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New scientific evidence for the science fiction concept of parallel universes

May. 6, 2005, 3:00 PM

NASHVILLE, Tenn. ñ Is there a copy of you reading this announcement?
A person who is not only you but who lives on a planet called Earth,
with misty mountains, fertile fields and sprawling cities, in a solar
system with eight other planets? If the theory of parallel universes is
correct, then each of us has dozens of such alter egos.

The idea that the universe may in fact be a “multiverse” that
contains an infinite number of parallel universes has been a science
fiction staple for decades. But, according to Max Tegmark, an associate
professor of physics at the Massachusetts Institute of Technology,
recent cosmological observations imply that the multiverse is no mere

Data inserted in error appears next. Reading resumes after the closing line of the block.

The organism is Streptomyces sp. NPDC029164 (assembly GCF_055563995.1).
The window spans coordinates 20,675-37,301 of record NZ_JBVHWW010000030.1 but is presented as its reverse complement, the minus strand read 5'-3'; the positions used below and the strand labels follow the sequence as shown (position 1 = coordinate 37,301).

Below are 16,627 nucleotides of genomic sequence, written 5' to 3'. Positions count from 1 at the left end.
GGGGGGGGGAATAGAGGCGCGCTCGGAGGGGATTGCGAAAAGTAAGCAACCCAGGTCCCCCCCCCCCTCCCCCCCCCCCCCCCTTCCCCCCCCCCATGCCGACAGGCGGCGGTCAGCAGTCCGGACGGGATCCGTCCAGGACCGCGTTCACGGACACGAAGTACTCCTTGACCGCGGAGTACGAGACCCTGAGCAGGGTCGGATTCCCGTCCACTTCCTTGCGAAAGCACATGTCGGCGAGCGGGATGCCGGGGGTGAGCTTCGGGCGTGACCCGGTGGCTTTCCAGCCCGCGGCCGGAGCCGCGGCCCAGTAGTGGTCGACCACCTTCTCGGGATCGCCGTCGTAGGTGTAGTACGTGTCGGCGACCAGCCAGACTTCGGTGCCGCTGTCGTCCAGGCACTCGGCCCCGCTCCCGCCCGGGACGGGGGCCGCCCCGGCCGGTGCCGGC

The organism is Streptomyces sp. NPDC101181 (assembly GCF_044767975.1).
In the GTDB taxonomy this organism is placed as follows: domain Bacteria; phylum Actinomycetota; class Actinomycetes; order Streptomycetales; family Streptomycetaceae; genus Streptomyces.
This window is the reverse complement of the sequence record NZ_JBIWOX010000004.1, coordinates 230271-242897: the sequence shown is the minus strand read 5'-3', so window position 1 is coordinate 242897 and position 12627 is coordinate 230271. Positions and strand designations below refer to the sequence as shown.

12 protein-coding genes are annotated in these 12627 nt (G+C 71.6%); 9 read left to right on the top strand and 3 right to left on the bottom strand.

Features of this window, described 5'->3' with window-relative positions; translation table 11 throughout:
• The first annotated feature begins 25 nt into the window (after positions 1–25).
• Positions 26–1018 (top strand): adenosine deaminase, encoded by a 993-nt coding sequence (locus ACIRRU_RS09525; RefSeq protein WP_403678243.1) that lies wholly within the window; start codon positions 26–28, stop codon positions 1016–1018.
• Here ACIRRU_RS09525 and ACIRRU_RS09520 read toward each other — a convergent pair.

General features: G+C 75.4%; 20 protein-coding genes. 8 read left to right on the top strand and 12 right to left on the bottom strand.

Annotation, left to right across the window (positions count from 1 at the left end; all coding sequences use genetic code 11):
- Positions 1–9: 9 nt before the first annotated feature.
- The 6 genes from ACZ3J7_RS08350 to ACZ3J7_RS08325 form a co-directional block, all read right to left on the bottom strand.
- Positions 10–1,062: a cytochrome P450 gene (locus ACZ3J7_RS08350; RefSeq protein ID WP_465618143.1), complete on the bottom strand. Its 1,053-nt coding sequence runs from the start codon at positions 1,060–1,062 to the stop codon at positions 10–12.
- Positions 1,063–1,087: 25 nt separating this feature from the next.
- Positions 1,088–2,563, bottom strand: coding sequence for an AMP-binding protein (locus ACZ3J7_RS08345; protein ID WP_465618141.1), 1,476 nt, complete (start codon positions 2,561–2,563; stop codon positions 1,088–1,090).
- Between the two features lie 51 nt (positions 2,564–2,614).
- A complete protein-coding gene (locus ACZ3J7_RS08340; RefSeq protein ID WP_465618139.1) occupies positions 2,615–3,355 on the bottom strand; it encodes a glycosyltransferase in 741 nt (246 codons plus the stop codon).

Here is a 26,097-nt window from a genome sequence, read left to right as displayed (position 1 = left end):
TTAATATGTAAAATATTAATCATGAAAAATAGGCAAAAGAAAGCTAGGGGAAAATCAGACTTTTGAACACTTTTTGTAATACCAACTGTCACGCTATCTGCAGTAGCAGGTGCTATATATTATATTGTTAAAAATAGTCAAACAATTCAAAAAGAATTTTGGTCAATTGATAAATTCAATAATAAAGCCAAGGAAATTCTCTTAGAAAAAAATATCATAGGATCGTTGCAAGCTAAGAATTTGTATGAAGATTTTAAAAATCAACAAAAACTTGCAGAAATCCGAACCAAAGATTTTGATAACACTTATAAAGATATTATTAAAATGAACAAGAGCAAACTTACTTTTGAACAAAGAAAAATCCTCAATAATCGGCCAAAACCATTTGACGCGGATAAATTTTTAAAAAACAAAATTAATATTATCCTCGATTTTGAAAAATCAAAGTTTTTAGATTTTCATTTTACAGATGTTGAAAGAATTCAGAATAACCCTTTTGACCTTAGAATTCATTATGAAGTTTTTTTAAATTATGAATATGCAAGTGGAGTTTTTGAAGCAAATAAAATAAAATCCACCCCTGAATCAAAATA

metaphor. Tegmark will present this new scientific evidence in a free
public lecture titled “Parallel Universes” scheduled for 8 p.m. on
Wednesday, May 25, in the Harambee Auditorium at the Scarritt-Bennett
Center located at 1008 19th Ave. S. in Nashville. The lecture is
sponsored by Vanderbilt‘s Department of Physics and Astronomy as part
of a conference on cosmology and astrophysics being held the week of
May 23.

Tegmark is a native of Sweden with baccalaureate degrees from both
the Stockholm School of Economics and the Swedish Royal Institute of
Technology. He studied theoretical cosmology at the University of
California, Berkeley, where he received his doctorate in 1994. After
five years of study at the Max-Planck Institute in Munich and at the
Institute for Advanced Study at Princeton, he joined the physics
department at the University of Pennsylvania. Last year he moved to
MIT. He has published more than 100 scientific papers, many of which
deal with ideas and data pertinent to the parallel universe theory.

Media contact: David F. Salisbury, (615) 343-6803
David.salisbury@vanderbilt.edu

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